To describe a novel radiographic sign (“halo
”) and a new classification method of an evolving perisigmoid
and present its correlation with intraoperative findings.
Retrospective and prospective cohort study in a tertiary academic children’s hospital.
The retrospective arm (15 children) was conducted between 1998 and 2007 and the prospective arm (11 children) between 2008 and 2013. The computerized tomographic appearance of the perisigmoid
region was classified into four groups: Class I, normal; Class II, smooth halo
; Class III, nodular halo
4 mm or less in diameter; and Class IV, gross nodular halo
more than 4 mm in diameter. Intraoperative findings of the perisigmoid
region were compared with the preoperative scan results.
The correlation between preoperative imaging and intraoperative findings of the retrospective arm was highly significant (p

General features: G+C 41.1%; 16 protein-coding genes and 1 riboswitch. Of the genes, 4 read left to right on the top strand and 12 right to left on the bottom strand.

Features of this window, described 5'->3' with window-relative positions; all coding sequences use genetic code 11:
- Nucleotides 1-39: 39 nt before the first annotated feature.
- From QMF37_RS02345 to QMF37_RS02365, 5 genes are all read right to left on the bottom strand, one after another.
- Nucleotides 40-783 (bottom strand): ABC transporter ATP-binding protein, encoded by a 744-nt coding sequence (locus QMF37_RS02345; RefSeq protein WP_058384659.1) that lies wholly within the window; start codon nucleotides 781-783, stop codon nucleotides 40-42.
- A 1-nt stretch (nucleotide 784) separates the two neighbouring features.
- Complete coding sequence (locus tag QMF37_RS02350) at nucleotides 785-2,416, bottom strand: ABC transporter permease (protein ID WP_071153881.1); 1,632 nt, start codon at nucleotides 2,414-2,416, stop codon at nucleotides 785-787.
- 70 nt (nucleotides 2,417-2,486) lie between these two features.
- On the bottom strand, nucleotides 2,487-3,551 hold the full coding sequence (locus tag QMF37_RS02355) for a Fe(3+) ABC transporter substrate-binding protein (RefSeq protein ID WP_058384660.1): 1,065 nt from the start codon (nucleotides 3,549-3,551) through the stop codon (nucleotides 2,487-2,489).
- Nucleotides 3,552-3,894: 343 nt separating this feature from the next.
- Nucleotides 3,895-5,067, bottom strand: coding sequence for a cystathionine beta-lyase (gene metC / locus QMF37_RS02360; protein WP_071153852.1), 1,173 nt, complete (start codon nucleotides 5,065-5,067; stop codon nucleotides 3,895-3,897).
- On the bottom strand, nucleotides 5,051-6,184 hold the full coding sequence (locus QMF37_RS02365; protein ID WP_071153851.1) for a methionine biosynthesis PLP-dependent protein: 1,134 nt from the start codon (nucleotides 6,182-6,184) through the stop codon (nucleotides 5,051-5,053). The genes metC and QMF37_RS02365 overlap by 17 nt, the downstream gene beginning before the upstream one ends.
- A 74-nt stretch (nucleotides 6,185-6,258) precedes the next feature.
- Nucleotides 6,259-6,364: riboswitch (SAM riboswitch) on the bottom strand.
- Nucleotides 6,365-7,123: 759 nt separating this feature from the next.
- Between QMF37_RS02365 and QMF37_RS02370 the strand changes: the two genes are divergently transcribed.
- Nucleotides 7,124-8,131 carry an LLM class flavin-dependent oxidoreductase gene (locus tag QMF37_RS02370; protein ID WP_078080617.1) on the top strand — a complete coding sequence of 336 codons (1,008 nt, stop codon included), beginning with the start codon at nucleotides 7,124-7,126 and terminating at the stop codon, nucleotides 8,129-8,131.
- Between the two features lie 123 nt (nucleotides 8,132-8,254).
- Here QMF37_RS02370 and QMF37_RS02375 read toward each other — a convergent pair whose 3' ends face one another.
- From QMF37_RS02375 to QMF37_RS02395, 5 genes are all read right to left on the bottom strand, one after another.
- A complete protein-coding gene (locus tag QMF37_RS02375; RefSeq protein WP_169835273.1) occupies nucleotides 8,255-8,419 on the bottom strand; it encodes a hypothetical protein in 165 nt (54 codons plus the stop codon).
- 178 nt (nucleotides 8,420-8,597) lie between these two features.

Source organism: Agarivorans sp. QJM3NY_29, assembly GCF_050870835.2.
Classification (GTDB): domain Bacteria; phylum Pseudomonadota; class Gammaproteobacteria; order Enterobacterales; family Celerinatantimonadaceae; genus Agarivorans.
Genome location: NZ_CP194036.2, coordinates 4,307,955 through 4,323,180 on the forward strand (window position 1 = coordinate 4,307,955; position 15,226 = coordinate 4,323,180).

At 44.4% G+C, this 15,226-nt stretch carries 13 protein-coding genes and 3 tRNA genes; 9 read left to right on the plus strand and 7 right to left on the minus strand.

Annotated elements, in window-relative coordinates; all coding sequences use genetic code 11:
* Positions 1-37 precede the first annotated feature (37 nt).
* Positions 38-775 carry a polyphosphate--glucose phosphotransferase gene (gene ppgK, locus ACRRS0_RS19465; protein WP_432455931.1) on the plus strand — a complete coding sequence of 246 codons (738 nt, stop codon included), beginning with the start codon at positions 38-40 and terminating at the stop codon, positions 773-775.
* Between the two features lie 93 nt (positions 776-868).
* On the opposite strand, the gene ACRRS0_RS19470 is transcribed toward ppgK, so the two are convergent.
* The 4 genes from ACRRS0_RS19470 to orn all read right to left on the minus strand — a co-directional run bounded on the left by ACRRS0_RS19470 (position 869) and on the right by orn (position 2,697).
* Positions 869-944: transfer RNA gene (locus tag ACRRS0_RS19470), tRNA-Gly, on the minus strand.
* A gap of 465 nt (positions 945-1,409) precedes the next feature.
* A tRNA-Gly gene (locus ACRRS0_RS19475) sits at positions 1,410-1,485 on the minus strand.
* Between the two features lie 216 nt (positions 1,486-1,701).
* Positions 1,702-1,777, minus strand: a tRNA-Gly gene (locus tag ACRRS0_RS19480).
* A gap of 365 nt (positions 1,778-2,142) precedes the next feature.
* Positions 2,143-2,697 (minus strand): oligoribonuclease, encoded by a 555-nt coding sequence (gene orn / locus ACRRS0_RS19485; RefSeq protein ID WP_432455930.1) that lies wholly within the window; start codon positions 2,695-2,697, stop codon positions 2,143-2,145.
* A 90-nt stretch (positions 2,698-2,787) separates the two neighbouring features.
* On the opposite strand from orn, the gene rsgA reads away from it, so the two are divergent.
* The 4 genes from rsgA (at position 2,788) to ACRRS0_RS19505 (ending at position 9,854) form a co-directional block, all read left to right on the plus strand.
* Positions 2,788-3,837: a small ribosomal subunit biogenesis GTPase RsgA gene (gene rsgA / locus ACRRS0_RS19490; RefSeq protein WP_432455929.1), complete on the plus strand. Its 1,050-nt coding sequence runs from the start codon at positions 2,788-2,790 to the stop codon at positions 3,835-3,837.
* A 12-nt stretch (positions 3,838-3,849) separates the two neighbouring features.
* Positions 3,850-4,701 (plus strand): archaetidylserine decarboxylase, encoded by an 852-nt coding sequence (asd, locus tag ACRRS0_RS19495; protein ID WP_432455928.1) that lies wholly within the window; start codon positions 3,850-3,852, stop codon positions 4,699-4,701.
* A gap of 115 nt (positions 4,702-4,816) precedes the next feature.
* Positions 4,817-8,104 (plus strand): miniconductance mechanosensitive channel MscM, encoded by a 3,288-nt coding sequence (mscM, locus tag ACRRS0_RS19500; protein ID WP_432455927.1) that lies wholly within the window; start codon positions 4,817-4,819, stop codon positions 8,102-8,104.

= 0.007). The correlation between the preoperative imaging studies and intraoperative findings of the prospective arm was also highly significant (p
= 0.005). The interobserver agreement for the proposed classification method was high (Cohen kappa score, 0.76; weighted kappa score, 0.84).
A novel radiographic sign (“halo
”) and a new classification method for an evolving perisigmoid
in acute mastoiditis
are described. A thin and smooth halo
sign is not indicative of a true abscess
formation. Gross perisigmoid
granular changes, however, are highly suggestive of an epidural abscess
that warrants surgical intervention.